Maryland has vaulted into the top tier of states with strong laws to prevent gun violence as a result of legislation pushed by Gov. Martin O'Malley, according to a leading group that advocates for restrictions on access to firearms.
The Brady Campaign to Prevent Gun Violence released a study Monday ranking Maryland fourth in the nation in terms of the strength of its gun laws -- up from seventh last year. The group, along with the Law Center to Prevent Gun Violence, gave Maryland an A grade for its laws, which became more restrictive this year with curbs on the sales of certain assault-style weapons and high-capacity magazines as well as new handgun licensing requirements that include fingerprinting.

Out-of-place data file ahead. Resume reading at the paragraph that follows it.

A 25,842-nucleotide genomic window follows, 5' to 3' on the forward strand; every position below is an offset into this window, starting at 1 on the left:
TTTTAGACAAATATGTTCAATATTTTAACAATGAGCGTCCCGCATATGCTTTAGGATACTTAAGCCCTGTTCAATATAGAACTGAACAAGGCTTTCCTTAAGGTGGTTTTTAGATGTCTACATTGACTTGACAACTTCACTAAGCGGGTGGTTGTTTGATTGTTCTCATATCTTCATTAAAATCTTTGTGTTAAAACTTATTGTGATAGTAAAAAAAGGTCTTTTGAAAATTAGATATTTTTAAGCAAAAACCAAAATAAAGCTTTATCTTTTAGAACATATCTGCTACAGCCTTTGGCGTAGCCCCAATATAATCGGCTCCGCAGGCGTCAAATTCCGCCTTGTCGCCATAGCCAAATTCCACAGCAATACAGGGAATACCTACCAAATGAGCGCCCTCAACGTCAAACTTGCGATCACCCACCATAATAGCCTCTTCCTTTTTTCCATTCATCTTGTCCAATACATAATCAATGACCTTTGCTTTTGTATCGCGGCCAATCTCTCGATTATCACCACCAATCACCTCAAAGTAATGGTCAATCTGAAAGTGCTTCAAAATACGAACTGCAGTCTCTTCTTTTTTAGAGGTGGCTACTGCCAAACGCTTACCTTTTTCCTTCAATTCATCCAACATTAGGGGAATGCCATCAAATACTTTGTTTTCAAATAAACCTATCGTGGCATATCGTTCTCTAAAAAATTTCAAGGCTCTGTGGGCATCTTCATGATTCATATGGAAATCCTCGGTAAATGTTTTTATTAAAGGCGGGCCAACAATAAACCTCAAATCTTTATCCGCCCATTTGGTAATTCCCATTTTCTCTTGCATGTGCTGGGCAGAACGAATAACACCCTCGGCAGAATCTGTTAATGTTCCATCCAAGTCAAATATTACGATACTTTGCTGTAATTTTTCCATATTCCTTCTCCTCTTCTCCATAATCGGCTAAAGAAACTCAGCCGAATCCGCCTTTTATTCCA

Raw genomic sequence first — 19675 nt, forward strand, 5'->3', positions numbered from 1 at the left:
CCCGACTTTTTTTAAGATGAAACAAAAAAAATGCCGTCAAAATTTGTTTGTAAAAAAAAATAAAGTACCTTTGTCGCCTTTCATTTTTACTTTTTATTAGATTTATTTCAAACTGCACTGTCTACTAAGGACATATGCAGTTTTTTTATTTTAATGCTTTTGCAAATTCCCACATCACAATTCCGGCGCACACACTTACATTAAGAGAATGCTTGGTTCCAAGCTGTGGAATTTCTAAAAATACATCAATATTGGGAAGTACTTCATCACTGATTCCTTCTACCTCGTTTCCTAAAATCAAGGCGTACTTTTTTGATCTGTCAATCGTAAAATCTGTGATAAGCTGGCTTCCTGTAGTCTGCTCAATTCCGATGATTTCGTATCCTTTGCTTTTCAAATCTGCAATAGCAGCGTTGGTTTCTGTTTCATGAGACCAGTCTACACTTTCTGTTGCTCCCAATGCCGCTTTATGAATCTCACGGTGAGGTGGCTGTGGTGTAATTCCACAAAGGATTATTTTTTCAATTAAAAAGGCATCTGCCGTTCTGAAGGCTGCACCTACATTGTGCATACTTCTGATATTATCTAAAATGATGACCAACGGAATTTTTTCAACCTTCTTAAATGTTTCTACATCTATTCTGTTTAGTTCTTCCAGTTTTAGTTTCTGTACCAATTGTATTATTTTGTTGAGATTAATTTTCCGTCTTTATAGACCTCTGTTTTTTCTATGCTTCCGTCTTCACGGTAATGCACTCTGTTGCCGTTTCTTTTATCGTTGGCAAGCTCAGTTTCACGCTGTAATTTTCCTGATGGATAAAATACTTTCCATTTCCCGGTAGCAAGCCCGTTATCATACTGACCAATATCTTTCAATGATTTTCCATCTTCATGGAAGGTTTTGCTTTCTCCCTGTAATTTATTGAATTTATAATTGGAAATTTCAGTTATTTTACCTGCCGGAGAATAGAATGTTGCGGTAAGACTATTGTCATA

O'Malley proposed Maryland's tighter law after the mass slaying at Sandy Hook Elementary School in Newtown, Conn., a year ago this week. According to the Brady center, Maryland was one of eight states to adopt tougher gun laws in the wake of the shooting.
Vincent DeMarco, president of Marylanders to Prevent Gun Violence, said passage of the new law puts Maryland in the top ranks of gun-restricting states along with California, New York, Massachusetts, New Jersey, Connecticut and Hawaii. He said the new licensing and fingerprinting requirement was the main reason Maryland moved into the top ranks.
"We really hope other states will follow suit," DeMarco said. "We're going to save a lot of lives with this new law."
The National Rifle Association is backing a federal lawsuit brought by individuals and groups opposed to the law, which they regard as an infringement on Second Amendement rights. The law passed the General Assembly in the spring despite massive protests against the legislation by gun rights advocates.